Anger Management Tips for Satisfying Relationships by Dr. Jeanette Raymond, Ph.D.
Photograph copyright, Jeanette Raymond, Ph.D.
Achieving her goals was a bit too easy for Nadine
Thirty-five year old writer and director Nadine got three clients as soon as she put the word out about her new venture as an acting coach. Her script for a TV show was accepted and she was hired to direct the production. She was amazed at how quickly and effortlessly everything was falling into place.
Nadine’s dreams were about to come true. Her talents were prized and she felt giddy with excitement. Expressing her creativity felt authentic but scary. She dared to imagine being famous. She dared to imagine herself happily married with a family. She dared to imagine having it all.
Acid Reflux and puffy eyes ruin Nadine’s new found success
The only fly in the ointment was the continuous acid reflux, swollen ankles and puffy eyes. She was eating a healthy diet, had good energy and felt accomplished. Why would her body be reacting in this manner?
As soon as Nadine pictured success and happiness she felt the acid reflux in her mouth. The images weren’t all good. She saw her father leaving the family when she was three years old. She saw her mother leaving her alone for hours at a time to fend for herself. She heard her parents voices fighting about whose turn it was to take her, and never once considering her feelings. She recalled having to be the grown up and comfort her mother who was always in a state of panic. She smelled and tasted the fear of being banished from the love of family if she dared speak up about her feelings and wishes.
When things went well in her external world, Nadine’s body went into action big time. Her ankles became heavy with fluid making her feel lethargic. The puffy eyes made her feel ugly. How could she coach, direct and be in the public eye feeling so lousy and looking so freaky? Her excitement and energy turned into a sense of futility and failure. Feeling ugly and sick was a good reason for not hiring a cast and finishing the script changes. Putting off her coaching was necessary because she couldn’t stand for long with the swollen ankles.
Should Nadine go with her success or fail and get sweet revenge?
Success would mean letting her parents get away with treating her badly. It would mean taking them off the hook. Worst of all it would suggest that what they did wasn’t that bad because her life turned out good. Climbing the achievement ladder would mean her parents wouldn’t have to pay for the damage they did to her as a kid. Making a name for herself would mean she would have to give up her vengeful thoughts and her wish to punish them. She wanted them to suffer and own their part in her childhood suffering. Success would rob her of her entitlement to demand an acknowledgment of their wrong doings, punish them and expect restitution.
Swollen ankles put a stop to continued success
Thank goodness her body put the brakes on her fast track to success! If fame and fortune could be this quick and easy, she would have to take her parents off the ‘blame hook’ for good. Nadine wasn’t ready to do that. She needed more time as a failure to rub their faces in it. She wanted to prove them bad people even if it meant her demise. Her body came to the rescue and gave her ample reason to halt her progress. Her physical symptoms acted as a protector of her strong and powerful desire to make her parents pay for what they did. It was worth the price.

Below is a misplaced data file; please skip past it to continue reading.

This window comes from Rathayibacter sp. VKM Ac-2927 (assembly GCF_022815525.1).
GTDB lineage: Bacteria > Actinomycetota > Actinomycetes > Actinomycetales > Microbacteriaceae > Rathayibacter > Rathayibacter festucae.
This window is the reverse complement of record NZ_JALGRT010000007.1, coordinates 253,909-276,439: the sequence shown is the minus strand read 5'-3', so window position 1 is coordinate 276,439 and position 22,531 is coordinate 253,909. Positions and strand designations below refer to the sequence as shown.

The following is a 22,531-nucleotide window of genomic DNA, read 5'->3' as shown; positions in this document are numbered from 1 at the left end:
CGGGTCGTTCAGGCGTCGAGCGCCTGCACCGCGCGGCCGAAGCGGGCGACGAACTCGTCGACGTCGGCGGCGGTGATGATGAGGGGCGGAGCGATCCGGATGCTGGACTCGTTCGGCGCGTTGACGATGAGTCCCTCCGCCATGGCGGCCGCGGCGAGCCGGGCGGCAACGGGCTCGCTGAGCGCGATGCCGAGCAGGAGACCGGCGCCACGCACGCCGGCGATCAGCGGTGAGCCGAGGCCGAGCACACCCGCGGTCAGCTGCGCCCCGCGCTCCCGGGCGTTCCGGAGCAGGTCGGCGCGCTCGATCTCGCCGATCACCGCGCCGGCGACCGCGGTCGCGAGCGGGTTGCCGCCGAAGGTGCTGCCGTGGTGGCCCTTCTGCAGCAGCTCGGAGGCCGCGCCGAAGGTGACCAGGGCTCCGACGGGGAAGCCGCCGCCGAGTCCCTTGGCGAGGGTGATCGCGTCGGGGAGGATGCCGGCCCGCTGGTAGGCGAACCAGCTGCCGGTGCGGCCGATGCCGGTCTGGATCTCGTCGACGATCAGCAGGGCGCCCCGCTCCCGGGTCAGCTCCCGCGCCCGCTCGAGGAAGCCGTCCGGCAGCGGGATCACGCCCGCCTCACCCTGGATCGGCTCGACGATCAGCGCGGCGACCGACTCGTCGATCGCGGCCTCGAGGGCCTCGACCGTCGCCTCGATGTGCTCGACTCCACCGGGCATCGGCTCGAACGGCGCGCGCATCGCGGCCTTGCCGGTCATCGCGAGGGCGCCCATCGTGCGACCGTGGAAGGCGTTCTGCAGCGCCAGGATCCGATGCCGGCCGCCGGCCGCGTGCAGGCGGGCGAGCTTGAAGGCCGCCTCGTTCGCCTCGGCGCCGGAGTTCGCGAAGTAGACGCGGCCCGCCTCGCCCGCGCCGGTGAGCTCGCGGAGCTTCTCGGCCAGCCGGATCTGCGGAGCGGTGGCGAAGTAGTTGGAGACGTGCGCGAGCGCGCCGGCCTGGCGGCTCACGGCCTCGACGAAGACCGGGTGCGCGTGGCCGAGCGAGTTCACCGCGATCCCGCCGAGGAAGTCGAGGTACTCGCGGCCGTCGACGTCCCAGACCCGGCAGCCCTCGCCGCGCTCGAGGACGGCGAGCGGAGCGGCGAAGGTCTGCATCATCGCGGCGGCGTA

How should Nadine deal with her conflicting wishes?
While Nadine’s body may protect her vengefulness and boost her sense of power, it acts as a saboteur for her future fulfillment. The war being fought between Nadine’s healthy wish to grow and her need to fail is being won by the saboteur. The saboteur comes disguised in the form of puffy eyes, swollen ankles and acid reflux, to make her roll back her development.
Nadine has a good chance of making a truce with her two battling factions. She can ask herself some important questions that can help her choose and stay on the path to success.
- How long am I prepared to wait for a sign of atonement from my parents?
- What sign will I accept?
- Will any sign be enough?
- Am I prepared to destroy my talents for the remote possibility that my parents may own up to their failures?
- How will I feel in 10 0r 15 years when I am still alone and envying my friends watching their children grow up?
- What if it’s too late to make a life for myself if and when my parents admit their mistakes?
Calling a truce and choosing fulfillment will make Natalie’s body behave itself
Let’s assume that Nadine doesn’t want to sacrifice her future in the faint hope that her parents will atone. Once she opts for success and fulfillment her body will be released from acting as the proxy for that vengeful part of her psyche. Giving herself permission to flourish and thrive will create an emotional calm and that in turn will create a physical balance. At that time Nadine can begin working on telling her parents about the hurt and anger she has stored up for so long and begin the process of living a full life without having to pardon or forget.
Disclaimer: this article is for informational and educational purposes only. There is no liability on the part of Dr. Raymond for any reactions you might have while reading the article or implementing the suggestions therein. Interacting with this material does not constitute a therapeutic relationship with Dr. Raymond.